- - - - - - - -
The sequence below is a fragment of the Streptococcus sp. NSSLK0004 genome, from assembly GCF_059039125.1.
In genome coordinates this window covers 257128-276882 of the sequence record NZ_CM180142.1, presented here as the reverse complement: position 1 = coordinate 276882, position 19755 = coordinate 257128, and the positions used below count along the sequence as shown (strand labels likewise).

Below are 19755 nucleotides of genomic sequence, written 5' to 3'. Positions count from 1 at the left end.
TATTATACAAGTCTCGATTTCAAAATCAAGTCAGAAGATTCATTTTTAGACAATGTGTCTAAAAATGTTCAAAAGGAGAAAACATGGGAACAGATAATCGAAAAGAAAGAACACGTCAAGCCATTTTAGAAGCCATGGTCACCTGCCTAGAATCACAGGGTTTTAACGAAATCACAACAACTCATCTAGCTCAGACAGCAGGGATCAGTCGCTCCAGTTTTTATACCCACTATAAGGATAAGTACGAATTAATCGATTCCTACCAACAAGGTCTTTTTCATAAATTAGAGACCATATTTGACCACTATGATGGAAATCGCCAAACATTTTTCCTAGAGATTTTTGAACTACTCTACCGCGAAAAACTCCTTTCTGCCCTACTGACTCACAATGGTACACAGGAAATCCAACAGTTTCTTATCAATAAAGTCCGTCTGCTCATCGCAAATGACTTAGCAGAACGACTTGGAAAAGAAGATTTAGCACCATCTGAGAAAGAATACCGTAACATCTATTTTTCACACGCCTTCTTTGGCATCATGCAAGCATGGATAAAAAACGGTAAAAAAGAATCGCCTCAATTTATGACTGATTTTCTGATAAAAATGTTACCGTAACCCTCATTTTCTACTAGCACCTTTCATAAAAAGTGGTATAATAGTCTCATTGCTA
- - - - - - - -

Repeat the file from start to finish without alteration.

The sequence below is a fragment of the Streptococcus sp. NSSLK0004 genome, from assembly GCF_059039125.1.
In genome coordinates this window covers 257128-276882 of the sequence record NZ_CM180142.1, presented here as the reverse complement: position 1 = coordinate 276882, position 19755 = coordinate 257128, and the positions used below count along the sequence as shown (strand labels likewise).

Below are 19755 nucleotides of genomic sequence, written 5' to 3'. Positions count from 1 at the left end.
TATTATACAAGTCTCGATTTCAAAATCAAGTCAGAAGATTCATTTTTAGACAATGTGTCTAAAAATGTTCAAAAGGAGAAAACATGGGAACAGATAATCGAAAAGAAAGAACACGTCAAGCCATTTTAGAAGCCATGGTCACCTGCCTAGAATCACAGGGTTTTAACGAAATCACAACAACTCATCTAGCTCAGACAGCAGGGATCAGTCGCTCCAGTTTTTATACCCACTATAAGGATAAGTACGAATTAATCGATTCCTACCAACAAGGTCTTTTTCATAAATTAGAGACCATATTTGACCACTATGATGGAAATCGCCAAACATTTTTCCTAGAGATTTTTGAACTACTCTACCGCGAAAAACTCCTTTCTGCCCTACTGACTCACAATGGTACACAGGAAATCCAACAGTTTCTTATCAATAAAGTCCGTCTGCTCATCGCAAATGACTTAGCAGAACGACTTGGAAAAGAAGATTTAGCACCATCTGAGAAAGAATACCGTAACATCTATTTTTCACACGCCTTCTTTGGCATCATGCAAGCATGGATAAAAAACGGTAAAAAAGAATCGCCTCAATTTATGACTGATTTTCTGATAAAAATGTTACCGTAACCCTCATTTTCTACTAGCACCTTTCATAAAAAGTGGTATAATAGTCTCATTGCTA